Building a New House vs Buying: Cost Comparison

Navigating the world of homebuying is an exciting but daunting task. Whether it’s your first time in the market, or you’ve literally already been around the block with homebuying experience, comparing your options is always crucial.

Most relevant information on the prospect of buying vs. building assumes that if you are buying, it will be an older pre-existing home. In our cost comparison we’ve included the option of buying a new construction home as well. Let’s take a look at the costs below so you can start to weigh buying an older home, buying a newly constructed home, and building.

Calculate the costs

According to the National Association of Realtors, in 2019, the median price of a new home was $329,750 and the median price of a previously owned home was $245,000. Since these median prices vary based on location, you can search to find the median listing home price and price per square foot based on your zip code.

The costs of building a home will go towards the construction, the land, foundation work, to smaller costs including building permit, land inspection, and maybe even an impact fee from the government. The Balance, a personal finance resource, gives the following cost breakdown of building a home from National Association of Home Builders’ data:

Foundations. Excavation, concrete and retaining walls: $25,671

Framing. Sheathing, trusses, etc.: $41,123

Site work. Architecture, permit fees, inspections, etc.: $15,903

Exterior finishes. Roofing, windows, and doors, etc.: $33,066  

Interior finishes. Drywall, flooring, insulation, paint, lights, appliances, etc.: $67,939

Major systems rough-ins. Electrical, HVAC and plumbing: $32,746

Final steps. Driveway, landscaping, clean up, etc.: $16,591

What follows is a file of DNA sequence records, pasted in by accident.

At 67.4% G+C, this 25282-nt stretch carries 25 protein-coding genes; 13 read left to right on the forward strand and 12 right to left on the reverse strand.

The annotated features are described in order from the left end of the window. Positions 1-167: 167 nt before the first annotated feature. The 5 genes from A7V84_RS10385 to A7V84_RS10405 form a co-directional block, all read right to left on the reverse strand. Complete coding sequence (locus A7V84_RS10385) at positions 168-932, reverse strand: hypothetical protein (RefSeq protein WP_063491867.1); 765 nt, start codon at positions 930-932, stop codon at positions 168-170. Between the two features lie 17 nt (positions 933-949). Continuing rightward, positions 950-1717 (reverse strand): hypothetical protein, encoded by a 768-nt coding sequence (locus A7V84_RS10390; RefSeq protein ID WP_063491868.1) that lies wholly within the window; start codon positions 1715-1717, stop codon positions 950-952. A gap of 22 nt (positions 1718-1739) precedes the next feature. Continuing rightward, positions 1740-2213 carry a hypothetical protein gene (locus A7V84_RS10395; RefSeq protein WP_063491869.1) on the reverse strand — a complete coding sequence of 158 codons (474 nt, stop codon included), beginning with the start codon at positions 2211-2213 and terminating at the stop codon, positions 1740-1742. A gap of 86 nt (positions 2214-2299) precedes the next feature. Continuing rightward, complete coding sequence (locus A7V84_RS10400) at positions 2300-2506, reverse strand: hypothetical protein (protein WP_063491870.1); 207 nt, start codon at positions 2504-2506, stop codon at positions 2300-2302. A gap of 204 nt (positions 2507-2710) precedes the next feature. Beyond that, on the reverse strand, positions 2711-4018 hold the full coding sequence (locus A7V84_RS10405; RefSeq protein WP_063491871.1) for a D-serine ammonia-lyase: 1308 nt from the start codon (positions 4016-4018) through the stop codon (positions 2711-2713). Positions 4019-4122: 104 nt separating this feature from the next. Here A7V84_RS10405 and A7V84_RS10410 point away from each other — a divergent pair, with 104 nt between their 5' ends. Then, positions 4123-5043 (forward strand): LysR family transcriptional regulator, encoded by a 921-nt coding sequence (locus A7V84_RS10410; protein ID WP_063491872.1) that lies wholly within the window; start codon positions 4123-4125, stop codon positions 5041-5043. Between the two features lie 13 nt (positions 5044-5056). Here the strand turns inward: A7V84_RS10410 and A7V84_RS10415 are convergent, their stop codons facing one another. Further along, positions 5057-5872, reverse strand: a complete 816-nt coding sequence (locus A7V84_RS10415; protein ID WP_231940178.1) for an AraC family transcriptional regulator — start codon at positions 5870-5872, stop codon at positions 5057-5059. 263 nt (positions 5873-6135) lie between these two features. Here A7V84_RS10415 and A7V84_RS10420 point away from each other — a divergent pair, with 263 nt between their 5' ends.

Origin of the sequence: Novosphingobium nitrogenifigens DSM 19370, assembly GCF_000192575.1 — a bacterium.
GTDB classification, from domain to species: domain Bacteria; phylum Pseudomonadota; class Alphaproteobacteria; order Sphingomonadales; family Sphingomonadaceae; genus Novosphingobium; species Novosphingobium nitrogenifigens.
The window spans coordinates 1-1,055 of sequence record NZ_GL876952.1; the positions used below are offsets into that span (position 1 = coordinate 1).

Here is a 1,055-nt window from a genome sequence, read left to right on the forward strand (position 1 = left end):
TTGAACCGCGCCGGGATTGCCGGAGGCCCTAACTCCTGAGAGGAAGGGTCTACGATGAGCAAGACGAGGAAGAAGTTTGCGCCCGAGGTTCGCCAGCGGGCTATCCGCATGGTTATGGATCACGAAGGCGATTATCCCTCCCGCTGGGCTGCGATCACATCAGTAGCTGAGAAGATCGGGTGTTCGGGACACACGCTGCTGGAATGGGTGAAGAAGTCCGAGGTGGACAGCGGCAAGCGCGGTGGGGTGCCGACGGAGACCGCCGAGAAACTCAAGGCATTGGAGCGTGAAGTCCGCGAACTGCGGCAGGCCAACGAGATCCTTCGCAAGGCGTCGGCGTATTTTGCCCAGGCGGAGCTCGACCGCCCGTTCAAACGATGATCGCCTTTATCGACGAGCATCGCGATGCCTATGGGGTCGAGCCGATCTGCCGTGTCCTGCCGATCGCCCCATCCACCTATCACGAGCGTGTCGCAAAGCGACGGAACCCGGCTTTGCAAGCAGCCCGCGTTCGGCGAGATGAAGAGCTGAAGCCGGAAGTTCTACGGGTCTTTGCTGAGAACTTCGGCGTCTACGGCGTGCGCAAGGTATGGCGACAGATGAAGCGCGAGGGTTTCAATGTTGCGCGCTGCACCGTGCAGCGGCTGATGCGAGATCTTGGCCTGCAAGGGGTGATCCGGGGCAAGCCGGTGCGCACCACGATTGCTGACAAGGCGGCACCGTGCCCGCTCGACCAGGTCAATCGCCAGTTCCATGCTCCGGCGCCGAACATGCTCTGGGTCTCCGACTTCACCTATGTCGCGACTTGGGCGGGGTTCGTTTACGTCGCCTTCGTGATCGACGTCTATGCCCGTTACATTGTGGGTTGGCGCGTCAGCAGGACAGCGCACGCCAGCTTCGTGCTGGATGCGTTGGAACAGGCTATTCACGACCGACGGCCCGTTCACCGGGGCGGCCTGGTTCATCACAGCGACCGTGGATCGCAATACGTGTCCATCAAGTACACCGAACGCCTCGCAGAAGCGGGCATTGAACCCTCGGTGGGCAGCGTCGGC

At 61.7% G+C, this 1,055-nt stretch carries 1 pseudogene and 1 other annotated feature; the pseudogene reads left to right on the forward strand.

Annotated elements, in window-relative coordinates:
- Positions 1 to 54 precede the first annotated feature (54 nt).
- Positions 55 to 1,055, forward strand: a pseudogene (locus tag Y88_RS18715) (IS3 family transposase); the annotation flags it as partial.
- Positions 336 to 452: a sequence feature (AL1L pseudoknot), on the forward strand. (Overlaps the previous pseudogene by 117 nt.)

What else goes into the equation?

Even though numbers don’t lie, there’s no hard truth about whether buying or building a new house versus buying an existing home is more cost effective for you personally. As the homebuyer, you are the one that ascribes value to different features like the square footage, the property size, the availability for customization, upgraded finishes, and on and on. Comparing the cost is all about your priorities and needs.

While new homes are generally more expensive than existing homes, the reasons why are well-worth considering; 1) The upfront costs of buying versus building might outweigh ongoing maintenance costs of older homes; 2) Factors like maintenance, landscaping, energy efficiency, and appreciation affect the value; 3) New homes are more expensive because they have significantly higher square footages and more convenient modern features; 4) If you already know what you want, it might cost less to build a new home where you can make all the decisions instead of facing the restrictions of renovating an older home.

While the national averages place building a new home at a significantly higher price, at True Homes, we strive to personalize your experience so that you can find the right home in the right place, for the right price. This is why we offer six dynamic home collections ranging from the mid-100s to the low 300s. This is why we offer a supportive homebuilding process all the way from due diligence to contract, planning to permits, construction to delivery.

In addition to our on-your-lot home building services,  True Homes is proud to offer quick move-in homes that are an interesting middle ground between buying an older home that may be carrying some baggage and entirely building your own which can be a more expensive and extensive process. We believe in giving you all the options for your personal home buying or home building process.

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